File sync goes Final: Dropbox 1.0 released

Dropbox logoFast synchronization of files to the Web, to Windows, Mac, Android and even the iPhone: Dropbox allows you to sync your files online and across your computers automatically. Dropbox is faster than Windows Live Mesh (sorry Windows Live team to say that! — please just try it out to know that I’m right), and you can sync more devices than Mesh does. The development team has now published the long-awaited version 1.0 of its sync program. Code-named “Rainbow Shell”, Dropbox 1.0 fixes many bugs and issues reported by users of the past beta releases. Jon Ying, designer in the Dropbox team, declares:

1.0 is a milestone for us, and with it we want to communicate our confidence that Dropbox is stable, high-quality software. The service has grown from a simple sync app to something that’s changed the way lots of people work and communicate.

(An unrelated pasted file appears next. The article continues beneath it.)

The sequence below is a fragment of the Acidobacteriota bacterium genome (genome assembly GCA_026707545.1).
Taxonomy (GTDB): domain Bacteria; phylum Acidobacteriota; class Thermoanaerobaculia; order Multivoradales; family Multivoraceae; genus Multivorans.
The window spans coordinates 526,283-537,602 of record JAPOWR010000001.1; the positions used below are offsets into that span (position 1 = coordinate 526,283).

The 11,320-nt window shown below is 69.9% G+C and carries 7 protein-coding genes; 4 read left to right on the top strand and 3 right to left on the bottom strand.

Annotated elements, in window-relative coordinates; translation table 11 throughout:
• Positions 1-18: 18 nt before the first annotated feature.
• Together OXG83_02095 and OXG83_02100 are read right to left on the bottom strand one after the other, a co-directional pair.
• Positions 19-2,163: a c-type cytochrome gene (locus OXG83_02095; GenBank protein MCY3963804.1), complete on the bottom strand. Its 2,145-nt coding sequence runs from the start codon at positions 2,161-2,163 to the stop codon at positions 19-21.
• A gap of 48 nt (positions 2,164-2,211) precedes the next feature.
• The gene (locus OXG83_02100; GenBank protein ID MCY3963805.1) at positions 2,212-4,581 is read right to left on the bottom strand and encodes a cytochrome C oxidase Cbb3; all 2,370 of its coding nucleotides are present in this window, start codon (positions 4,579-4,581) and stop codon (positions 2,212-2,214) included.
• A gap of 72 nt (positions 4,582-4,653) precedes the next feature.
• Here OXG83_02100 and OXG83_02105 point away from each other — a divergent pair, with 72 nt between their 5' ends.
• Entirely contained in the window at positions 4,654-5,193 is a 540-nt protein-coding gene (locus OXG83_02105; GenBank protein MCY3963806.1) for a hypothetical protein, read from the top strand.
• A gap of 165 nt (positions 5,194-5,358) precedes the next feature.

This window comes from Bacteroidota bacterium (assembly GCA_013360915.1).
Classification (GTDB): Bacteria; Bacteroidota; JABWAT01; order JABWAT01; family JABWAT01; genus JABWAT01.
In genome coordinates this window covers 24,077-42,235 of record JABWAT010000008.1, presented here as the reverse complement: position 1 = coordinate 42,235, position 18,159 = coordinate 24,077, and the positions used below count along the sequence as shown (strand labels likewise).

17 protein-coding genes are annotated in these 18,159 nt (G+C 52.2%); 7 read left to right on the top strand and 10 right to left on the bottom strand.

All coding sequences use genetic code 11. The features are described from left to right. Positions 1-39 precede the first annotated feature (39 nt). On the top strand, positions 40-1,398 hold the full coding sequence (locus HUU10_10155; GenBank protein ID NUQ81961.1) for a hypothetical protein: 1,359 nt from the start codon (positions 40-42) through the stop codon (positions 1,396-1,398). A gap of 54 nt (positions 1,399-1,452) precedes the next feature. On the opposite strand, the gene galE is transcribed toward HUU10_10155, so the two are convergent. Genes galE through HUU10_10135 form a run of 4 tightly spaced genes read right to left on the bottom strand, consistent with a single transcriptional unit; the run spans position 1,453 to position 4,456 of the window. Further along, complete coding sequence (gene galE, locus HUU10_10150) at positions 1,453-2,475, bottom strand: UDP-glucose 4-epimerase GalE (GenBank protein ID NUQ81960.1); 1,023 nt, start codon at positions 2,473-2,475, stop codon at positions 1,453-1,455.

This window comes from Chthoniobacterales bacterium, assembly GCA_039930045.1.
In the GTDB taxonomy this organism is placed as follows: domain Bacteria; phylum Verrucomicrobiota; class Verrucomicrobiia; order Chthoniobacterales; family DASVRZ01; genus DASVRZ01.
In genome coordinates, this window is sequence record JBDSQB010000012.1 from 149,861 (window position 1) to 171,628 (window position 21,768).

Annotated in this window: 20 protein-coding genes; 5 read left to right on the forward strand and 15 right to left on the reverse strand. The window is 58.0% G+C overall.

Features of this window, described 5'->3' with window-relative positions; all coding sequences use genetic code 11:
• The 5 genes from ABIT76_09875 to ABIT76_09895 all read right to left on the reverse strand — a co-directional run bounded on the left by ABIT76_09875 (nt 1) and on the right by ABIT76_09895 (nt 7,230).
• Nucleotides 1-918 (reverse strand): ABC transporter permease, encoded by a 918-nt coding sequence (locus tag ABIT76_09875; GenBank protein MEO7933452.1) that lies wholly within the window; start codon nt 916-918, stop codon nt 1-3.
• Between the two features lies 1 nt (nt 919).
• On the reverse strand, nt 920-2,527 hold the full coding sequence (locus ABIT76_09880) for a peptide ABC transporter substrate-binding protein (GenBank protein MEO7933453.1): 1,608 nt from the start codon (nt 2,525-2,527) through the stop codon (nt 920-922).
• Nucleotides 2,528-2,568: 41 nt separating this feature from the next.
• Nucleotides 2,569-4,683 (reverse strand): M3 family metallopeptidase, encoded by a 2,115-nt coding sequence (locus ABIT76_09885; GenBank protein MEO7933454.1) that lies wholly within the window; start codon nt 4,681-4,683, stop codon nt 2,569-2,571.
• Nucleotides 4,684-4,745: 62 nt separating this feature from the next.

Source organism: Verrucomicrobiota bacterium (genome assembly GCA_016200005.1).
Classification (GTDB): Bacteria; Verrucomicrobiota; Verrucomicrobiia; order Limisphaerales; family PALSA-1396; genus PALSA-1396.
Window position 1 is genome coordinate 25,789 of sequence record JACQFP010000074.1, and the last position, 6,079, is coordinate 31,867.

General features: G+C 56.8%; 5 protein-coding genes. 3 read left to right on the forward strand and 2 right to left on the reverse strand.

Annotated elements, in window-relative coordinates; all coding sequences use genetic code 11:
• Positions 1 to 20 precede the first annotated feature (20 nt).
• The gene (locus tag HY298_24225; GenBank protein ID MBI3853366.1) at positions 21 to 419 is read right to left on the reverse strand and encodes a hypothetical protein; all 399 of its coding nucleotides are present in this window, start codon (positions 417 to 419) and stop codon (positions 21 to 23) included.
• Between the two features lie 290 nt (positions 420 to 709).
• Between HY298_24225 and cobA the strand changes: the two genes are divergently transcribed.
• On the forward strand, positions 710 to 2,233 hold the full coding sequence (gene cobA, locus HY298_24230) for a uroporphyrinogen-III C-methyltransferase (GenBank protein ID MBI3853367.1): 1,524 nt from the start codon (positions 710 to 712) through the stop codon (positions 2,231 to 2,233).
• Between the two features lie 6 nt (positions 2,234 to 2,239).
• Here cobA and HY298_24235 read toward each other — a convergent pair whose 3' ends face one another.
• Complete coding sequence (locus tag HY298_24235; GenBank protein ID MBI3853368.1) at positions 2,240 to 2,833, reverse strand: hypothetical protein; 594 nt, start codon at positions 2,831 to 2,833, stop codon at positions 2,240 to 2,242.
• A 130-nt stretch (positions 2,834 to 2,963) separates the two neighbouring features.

Dropbox offers you 2GB free online storage. Now you can also customize what to sync (selective syncing). For example, you might want to sync only important files to your smartphone, as it has only limited space, while performing a full sync with your notebook. Sharing your uploaded files with your friends and workmates is possible too, so collaboration is an easy task.

The new Windows, Linux and Mac OS X Dropbox clients now handles large amounts of files with many changes more efficiently and enhance “memory usage by up to 50%”, effectively leaving more RAM for your work applications.

Download the clients from the Dropbox website. You may also view an intro video there. The updated installation assistant helps you to set up the software for the first time.